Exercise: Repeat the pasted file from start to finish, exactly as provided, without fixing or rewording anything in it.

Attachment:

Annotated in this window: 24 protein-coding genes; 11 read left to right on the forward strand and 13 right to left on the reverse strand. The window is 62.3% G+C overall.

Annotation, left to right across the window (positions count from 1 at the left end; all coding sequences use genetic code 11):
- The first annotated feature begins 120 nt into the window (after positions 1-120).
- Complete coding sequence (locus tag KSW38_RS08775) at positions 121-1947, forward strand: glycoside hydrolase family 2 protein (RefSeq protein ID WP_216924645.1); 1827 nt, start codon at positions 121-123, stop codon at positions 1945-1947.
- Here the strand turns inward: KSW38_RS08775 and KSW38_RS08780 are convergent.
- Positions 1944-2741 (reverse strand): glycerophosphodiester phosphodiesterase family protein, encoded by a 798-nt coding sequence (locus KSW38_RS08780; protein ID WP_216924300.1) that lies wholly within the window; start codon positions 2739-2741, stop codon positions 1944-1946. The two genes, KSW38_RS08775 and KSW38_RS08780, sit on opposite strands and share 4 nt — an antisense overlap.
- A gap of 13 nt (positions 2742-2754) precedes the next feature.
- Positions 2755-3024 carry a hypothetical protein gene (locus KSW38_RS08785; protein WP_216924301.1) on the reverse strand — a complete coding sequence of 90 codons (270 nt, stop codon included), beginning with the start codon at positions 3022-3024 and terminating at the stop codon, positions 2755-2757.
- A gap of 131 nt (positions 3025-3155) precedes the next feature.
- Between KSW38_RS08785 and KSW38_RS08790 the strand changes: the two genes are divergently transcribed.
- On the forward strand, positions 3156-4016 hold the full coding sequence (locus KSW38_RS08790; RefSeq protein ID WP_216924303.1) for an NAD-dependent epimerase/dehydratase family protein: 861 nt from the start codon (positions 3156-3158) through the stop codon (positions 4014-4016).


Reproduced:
Annotated in this window: 24 protein-coding genes; 11 read left to right on the forward strand and 13 right to left on the reverse strand. The window is 62.3% G+C overall.

Annotation, left to right across the window (positions count from 1 at the left end; all coding sequences use genetic code 11):
- The first annotated feature begins 120 nt into the window (after positions 1-120).
- Complete coding sequence (locus tag KSW38_RS08775) at positions 121-1947, forward strand: glycoside hydrolase family 2 protein (RefSeq protein ID WP_216924645.1); 1827 nt, start codon at positions 121-123, stop codon at positions 1945-1947.
- Here the strand turns inward: KSW38_RS08775 and KSW38_RS08780 are convergent.
- Positions 1944-2741 (reverse strand): glycerophosphodiester phosphodiesterase family protein, encoded by a 798-nt coding sequence (locus KSW38_RS08780; protein ID WP_216924300.1) that lies wholly within the window; start codon positions 2739-2741, stop codon positions 1944-1946. The two genes, KSW38_RS08775 and KSW38_RS08780, sit on opposite strands and share 4 nt — an antisense overlap.
- A gap of 13 nt (positions 2742-2754) precedes the next feature.
- Positions 2755-3024 carry a hypothetical protein gene (locus KSW38_RS08785; protein WP_216924301.1) on the reverse strand — a complete coding sequence of 90 codons (270 nt, stop codon included), beginning with the start codon at positions 3022-3024 and terminating at the stop codon, positions 2755-2757.
- A gap of 131 nt (positions 3025-3155) precedes the next feature.
- Between KSW38_RS08785 and KSW38_RS08790 the strand changes: the two genes are divergently transcribed.
- On the forward strand, positions 3156-4016 hold the full coding sequence (locus KSW38_RS08790; RefSeq protein ID WP_216924303.1) for an NAD-dependent epimerase/dehydratase family protein: 861 nt from the start codon (positions 3156-3158) through the stop codon (positions 4014-4016).